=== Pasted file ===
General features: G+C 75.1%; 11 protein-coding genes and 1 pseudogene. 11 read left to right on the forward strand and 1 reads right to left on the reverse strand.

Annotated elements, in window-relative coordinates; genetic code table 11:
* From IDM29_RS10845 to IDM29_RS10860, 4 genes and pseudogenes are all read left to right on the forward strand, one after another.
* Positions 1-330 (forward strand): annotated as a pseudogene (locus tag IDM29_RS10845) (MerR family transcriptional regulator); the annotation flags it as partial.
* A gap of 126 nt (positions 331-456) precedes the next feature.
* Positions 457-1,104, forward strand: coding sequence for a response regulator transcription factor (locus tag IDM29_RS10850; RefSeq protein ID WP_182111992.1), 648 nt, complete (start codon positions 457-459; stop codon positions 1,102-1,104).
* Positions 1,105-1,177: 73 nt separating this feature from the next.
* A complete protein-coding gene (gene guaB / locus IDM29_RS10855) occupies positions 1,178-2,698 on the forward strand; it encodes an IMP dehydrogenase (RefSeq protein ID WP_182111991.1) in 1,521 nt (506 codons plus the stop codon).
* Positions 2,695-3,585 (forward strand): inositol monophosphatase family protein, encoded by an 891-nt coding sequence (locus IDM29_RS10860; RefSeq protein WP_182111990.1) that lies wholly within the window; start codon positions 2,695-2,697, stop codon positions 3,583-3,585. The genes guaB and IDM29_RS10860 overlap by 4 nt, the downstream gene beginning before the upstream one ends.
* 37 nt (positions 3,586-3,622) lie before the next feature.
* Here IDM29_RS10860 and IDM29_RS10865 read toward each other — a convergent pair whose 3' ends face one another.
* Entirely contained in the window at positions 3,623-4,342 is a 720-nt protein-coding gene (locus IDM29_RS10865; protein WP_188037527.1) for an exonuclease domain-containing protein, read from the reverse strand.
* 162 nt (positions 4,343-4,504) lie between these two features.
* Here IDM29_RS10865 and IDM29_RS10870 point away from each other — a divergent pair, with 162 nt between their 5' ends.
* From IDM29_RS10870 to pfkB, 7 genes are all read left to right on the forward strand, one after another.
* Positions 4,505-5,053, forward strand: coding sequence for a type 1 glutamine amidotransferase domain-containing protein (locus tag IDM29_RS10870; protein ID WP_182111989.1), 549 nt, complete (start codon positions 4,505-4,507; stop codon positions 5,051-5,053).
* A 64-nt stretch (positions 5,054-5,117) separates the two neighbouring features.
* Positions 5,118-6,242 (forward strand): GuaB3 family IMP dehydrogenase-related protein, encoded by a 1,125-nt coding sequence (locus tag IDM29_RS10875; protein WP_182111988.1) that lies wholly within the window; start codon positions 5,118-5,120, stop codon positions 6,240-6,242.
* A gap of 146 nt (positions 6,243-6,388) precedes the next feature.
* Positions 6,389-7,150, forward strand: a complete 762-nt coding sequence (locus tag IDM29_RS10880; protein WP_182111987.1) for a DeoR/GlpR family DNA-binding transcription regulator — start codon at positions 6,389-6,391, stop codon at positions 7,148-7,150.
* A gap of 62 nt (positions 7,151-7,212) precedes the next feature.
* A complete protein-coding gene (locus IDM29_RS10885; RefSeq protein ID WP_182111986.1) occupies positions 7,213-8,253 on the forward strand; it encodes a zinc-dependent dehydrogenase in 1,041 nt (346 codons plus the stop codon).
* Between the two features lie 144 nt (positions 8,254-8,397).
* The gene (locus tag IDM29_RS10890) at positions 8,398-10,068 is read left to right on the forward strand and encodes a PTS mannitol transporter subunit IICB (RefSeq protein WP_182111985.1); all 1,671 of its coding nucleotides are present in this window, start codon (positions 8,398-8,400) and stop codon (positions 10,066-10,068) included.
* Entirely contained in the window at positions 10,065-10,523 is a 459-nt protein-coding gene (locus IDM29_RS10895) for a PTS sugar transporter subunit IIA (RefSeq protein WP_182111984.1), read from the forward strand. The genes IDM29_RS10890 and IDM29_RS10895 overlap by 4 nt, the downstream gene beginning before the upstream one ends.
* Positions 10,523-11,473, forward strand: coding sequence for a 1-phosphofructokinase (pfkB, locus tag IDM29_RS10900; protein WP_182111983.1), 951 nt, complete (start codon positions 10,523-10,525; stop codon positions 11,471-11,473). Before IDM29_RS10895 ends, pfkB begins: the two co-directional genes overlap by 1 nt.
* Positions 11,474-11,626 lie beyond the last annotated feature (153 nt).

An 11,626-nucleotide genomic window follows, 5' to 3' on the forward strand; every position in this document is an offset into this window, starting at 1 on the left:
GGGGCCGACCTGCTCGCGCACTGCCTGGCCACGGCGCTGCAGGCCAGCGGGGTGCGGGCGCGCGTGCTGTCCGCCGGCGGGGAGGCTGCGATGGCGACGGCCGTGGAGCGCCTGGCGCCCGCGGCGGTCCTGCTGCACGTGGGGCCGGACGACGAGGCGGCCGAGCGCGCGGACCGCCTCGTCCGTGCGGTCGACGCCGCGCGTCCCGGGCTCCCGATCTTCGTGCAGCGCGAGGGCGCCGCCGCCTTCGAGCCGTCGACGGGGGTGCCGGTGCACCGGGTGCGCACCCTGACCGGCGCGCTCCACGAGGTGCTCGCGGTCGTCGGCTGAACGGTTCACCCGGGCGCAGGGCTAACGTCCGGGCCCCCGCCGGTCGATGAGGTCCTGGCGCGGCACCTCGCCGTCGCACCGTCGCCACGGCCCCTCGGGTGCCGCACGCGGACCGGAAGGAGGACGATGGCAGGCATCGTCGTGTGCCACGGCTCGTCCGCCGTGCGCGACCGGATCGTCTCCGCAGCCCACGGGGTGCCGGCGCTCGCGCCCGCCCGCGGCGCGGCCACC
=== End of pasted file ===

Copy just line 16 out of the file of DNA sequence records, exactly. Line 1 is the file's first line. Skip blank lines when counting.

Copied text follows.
* Positions 4,505-5,053, forward strand: coding sequence for a type 1 glutamine amidotransferase domain-containing protein (locus tag IDM29_RS10870; protein ID WP_182111989.1), 549 nt, complete (start codon positions 4,505-4,507; stop codon positions 5,051-5,053).